Payments for cohesion are down by 23.94% in the 2017 draft budget compared to 2016, but payments for the heading “Security and citizenship” are up by 24.42%. The Parliament is yet to give its opinion on what looks like an unusual budget.
On 20 July 2016, the Council’s Permanent Representatives Committee agreed on its position on the 2017 EU draft budget for the upcoming negotiations with the European Parliament. Vazil Hudák, chief negotiator on the EU budget of the Slovak Presidency of the Council, said that more than ever it is necessary to ensure that the EU budget is focused on key priorities and enable the EU to address the challenges that it is facing.
“I believe the Council’s position responds to this necessity by offering appropriate means to stimulate growth, help creating jobs, reinforce security inside, and outside the EU and tackle the migration crisis. It also ensures good value for money by taking care that the financial resources match the needs,” Hudák said.
The European budget is vital for research, SMEs, job creation and tackling the EU’s external challenges. The European Parliament must fight to ensure this budget is up to the task, writes Siegfried Muresan.
Decrease in payments
The Council’s position, agreed to on the basis of a compromise text of the Slovak presidency, amounts to €156.38 billion in commitments and €133.79 billion in payments. This is a 0.9% increase in commitments and a 7.0% decrease in payments compared to the 2016 EU budget. The significant reduction of total payments is mainly due to two factors: the implementation of the programmes from the EU’s multiannual financial framework (MFF) for 2007-2013 has been finalised and the programmes of the MFF for 2014-2020 are not yet fully up and running.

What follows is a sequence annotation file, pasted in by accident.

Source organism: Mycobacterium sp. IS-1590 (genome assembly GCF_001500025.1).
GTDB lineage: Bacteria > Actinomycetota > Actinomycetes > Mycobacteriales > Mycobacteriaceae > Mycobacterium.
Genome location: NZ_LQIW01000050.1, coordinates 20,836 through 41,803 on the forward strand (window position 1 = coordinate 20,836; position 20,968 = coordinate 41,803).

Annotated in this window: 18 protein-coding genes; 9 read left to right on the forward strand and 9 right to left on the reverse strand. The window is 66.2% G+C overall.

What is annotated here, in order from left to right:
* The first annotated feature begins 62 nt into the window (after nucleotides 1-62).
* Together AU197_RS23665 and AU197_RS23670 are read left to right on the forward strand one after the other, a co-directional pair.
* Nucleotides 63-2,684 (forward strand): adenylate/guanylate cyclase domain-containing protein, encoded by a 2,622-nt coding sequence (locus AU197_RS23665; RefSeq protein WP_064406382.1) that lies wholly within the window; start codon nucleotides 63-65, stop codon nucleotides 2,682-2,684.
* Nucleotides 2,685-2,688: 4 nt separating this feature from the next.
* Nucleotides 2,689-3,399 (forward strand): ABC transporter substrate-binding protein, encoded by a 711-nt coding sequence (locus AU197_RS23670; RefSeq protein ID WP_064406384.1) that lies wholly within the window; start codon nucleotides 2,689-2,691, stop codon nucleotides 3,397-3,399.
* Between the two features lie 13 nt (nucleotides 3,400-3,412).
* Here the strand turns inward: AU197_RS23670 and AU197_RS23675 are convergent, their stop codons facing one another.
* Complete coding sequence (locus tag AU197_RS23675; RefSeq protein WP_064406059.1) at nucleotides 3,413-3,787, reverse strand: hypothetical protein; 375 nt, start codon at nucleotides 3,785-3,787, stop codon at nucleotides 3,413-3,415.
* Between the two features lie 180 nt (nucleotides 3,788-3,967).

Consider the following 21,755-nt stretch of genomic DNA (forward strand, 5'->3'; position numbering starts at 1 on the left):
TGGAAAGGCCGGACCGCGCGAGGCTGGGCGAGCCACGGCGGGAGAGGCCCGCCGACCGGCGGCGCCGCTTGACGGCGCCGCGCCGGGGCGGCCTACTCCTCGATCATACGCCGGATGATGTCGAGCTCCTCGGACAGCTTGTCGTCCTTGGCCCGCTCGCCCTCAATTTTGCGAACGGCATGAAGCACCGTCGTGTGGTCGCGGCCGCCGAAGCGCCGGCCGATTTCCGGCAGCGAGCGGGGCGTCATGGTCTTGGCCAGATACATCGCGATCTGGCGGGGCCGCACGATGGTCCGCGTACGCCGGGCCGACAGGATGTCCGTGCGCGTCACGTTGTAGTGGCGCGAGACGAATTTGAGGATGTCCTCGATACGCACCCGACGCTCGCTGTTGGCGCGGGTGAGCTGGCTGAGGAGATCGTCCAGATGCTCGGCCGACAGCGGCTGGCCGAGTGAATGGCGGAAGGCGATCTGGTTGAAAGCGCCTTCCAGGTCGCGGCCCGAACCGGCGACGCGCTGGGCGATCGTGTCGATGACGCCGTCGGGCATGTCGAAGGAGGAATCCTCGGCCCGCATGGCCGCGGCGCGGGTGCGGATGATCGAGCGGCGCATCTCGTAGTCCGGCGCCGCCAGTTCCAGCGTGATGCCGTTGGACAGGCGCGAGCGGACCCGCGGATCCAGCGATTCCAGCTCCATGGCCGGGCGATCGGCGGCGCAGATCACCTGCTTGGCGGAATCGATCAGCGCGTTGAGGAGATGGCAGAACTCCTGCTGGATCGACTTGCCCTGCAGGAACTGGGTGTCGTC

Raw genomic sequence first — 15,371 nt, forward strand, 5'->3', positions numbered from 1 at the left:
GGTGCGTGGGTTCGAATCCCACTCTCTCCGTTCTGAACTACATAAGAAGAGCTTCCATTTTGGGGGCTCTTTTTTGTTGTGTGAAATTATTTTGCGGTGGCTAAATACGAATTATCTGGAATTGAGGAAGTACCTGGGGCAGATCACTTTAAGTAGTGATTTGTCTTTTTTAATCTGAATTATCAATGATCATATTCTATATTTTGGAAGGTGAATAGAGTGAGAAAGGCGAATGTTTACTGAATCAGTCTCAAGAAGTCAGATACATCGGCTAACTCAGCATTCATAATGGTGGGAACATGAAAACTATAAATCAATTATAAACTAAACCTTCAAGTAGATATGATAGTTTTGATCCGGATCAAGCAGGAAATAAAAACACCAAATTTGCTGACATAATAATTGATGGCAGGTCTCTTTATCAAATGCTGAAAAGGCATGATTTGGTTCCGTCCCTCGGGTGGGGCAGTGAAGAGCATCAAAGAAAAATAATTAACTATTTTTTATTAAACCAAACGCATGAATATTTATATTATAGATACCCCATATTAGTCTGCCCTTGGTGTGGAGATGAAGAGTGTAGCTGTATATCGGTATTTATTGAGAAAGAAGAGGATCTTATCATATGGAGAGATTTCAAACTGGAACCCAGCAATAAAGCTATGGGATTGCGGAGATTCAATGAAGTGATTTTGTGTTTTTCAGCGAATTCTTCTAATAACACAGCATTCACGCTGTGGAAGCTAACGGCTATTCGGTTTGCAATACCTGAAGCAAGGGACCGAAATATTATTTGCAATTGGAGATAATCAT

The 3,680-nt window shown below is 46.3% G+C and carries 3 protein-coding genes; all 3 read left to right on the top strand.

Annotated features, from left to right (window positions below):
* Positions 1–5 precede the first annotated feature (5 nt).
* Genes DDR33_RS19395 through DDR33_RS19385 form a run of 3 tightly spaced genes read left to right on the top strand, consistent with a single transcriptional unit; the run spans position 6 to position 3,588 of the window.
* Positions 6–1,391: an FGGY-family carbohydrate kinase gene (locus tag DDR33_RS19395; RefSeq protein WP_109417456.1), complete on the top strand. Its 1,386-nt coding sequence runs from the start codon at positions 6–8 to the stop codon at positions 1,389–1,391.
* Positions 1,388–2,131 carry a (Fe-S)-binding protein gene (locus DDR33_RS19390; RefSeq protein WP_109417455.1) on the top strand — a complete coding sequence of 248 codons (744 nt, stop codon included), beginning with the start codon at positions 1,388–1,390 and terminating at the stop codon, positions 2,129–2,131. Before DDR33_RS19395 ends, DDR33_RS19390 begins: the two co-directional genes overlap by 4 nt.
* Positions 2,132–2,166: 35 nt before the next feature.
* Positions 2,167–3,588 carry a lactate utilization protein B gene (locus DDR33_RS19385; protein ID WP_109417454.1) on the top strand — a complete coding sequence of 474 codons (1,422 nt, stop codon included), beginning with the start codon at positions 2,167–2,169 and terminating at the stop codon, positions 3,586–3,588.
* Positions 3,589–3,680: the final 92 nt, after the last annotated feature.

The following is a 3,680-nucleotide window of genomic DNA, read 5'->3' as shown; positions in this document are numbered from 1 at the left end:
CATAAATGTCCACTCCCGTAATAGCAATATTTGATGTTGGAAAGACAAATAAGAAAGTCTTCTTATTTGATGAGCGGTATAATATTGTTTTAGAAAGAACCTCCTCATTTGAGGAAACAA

Commitments are legal promises to spend money on activities whose implementation extends over several financial years. Payments cover expenditure arising from commitments entered into the EU budget during current and preceding financial years.
Boosting growth and creating jobs
The Council wants to spend the bulk of next year’s EU budget for measures supporting smart and inclusive growth, with €74.3 billion in commitments and €56.1 billion in payments. However, this represents a decrease in payments of 15,31% compared to 2016.
Actions financed under this heading include:
- The EU’s research and innovation programme Horizon 2020 with €10.2 billion in commitments and €10.1 billion in payments, which is an increase by 6.9% and 0.7% respectively compared to the 2016 EU budget;
- the European fund for strategic investments EFSI, also known as “the Juncker Plan”, with €2.7 billion in commitments (+ 29.5%) and €2.3 billion in payments (+341.3%);
- Erasmus+, with €2.0 billion in commitments (+16.2%) and €1.9 billion in payments (+4.5%)
- European aid for the most deprived (€546 million in commitments and €421 million in payments);
- the youth employment initiative with €600 million in payments.
Addressing the migration and security crises
The Council wants the EU budget to continue to offer the high level of support that has provided since 2015, in order to help member states stem migration flows, protect EU external borders, and combat organised crime and terrorism.
The Council’s position provides for €5.2 billion in commitments for specific migration-related expenditures. This includes both internal actions, such as the effective management of migration flows, and external actions targeted at addressing the root causes of migration. It comprises €200 million for the EU emergency support mechanism that the Council set up on 15 March 2016 to help Greece and other member states overwhelmed by the arrival of large numbers of refugees. It also includes €750 million to reach the €1 billion contribution from the EU budget towards the €3 billion agreed for the Facility for Refugees in Turkey.